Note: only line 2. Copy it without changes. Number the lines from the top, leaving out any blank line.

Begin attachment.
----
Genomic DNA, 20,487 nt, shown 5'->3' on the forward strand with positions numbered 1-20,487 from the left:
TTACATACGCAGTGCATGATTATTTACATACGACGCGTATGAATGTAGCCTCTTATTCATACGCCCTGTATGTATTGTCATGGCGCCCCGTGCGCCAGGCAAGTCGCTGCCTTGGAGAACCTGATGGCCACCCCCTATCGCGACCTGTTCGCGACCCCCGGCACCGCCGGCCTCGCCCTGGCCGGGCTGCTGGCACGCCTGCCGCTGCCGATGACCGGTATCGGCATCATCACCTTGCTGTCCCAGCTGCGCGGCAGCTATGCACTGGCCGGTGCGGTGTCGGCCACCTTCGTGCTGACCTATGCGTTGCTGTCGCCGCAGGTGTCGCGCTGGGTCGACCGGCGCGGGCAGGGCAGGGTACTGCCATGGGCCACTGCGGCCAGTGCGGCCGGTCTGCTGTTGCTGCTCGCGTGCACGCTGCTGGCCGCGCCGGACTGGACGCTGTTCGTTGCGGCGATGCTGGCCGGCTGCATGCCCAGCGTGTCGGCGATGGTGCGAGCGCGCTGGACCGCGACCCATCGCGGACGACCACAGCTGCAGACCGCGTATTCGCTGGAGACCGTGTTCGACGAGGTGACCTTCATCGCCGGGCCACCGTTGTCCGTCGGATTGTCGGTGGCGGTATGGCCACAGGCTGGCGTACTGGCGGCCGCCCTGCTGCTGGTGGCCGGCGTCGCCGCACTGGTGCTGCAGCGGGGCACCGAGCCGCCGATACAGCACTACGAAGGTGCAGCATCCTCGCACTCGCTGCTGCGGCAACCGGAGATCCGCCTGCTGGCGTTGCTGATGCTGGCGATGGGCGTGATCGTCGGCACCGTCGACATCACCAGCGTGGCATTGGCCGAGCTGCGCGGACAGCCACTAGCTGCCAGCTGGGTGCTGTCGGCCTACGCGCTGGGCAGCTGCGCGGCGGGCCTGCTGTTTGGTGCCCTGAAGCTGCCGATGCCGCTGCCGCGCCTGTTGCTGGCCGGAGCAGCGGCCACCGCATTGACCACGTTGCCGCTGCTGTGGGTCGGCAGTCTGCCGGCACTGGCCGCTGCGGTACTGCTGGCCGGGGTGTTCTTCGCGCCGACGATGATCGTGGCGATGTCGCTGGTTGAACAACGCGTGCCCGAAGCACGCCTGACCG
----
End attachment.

TTACATACGCAGTGCATGATTATTTACATACGACGCGTATGAATGTAGCCTCTTATTCATACGCCCTGTATGTATTGTCATGGCGCCCCGTGCGCCAGGCAAGTCGCTGCCTTGGAGAACCTGATGGCCACCCCCTATCGCGACCTGTTCGCGACCCCCGGCACCGCCGGCCTCGCCCTGGCCGGGCTGCTGGCACGCCTGCCGCTGCCGATGACCGGTATCGGCATCATCACCTTGCTGTCCCAGCTGCGCGGCAGCTATGCACTGGCCGGTGCGGTGTCGGCCACCTTCGTGCTGACCTATGCGTTGCTGTCGCCGCAGGTGTCGCGCTGGGTCGACCGGCGCGGGCAGGGCAGGGTACTGCCATGGGCCACTGCGGCCAGTGCGGCCGGTCTGCTGTTGCTGCTCGCGTGCACGCTGCTGGCCGCGCCGGACTGGACGCTGTTCGTTGCGGCGATGCTGGCCGGCTGCATGCCCAGCGTGTCGGCGATGGTGCGAGCGCGCTGGACCGCGACCCATCGCGGACGACCACAGCTGCAGACCGCGTATTCGCTGGAGACCGTGTTCGACGAGGTGACCTTCATCGCCGGGCCACCGTTGTCCGTCGGATTGTCGGTGGCGGTATGGCCACAGGCTGGCGTACTGGCGGCCGCCCTGCTGCTGGTGGCCGGCGTCGCCGCACTGGTGCTGCAGCGGGGCACCGAGCCGCCGATACAGCACTACGAAGGTGCAGCATCCTCGCACTCGCTGCTGCGGCAACCGGAGATCCGCCTGCTGGCGTTGCTGATGCTGGCGATGGGCGTGATCGTCGGCACCGTCGACATCACCAGCGTGGCATTGGCCGAGCTGCGCGGACAGCCACTAGCTGCCAGCTGGGTGCTGTCGGCCTACGCGCTGGGCAGCTGCGCGGCGGGCCTGCTGTTTGGTGCCCTGAAGCTGCCGATGCCGCTGCCGCGCCTGTTGCTGGCCGGAGCAGCGGCCACCGCATTGACCACGTTGCCGCTGCTGTGGGTCGGCAGTCTGCCGGCACTGGCCGCTGCGGTACTGCTGGCCGGGGTGTTCTTCGCGCCGACGATGATCGTGGCGATGTCGCTGGTTGAACAACGCGTGCCCGAAGCACGCCTGACCG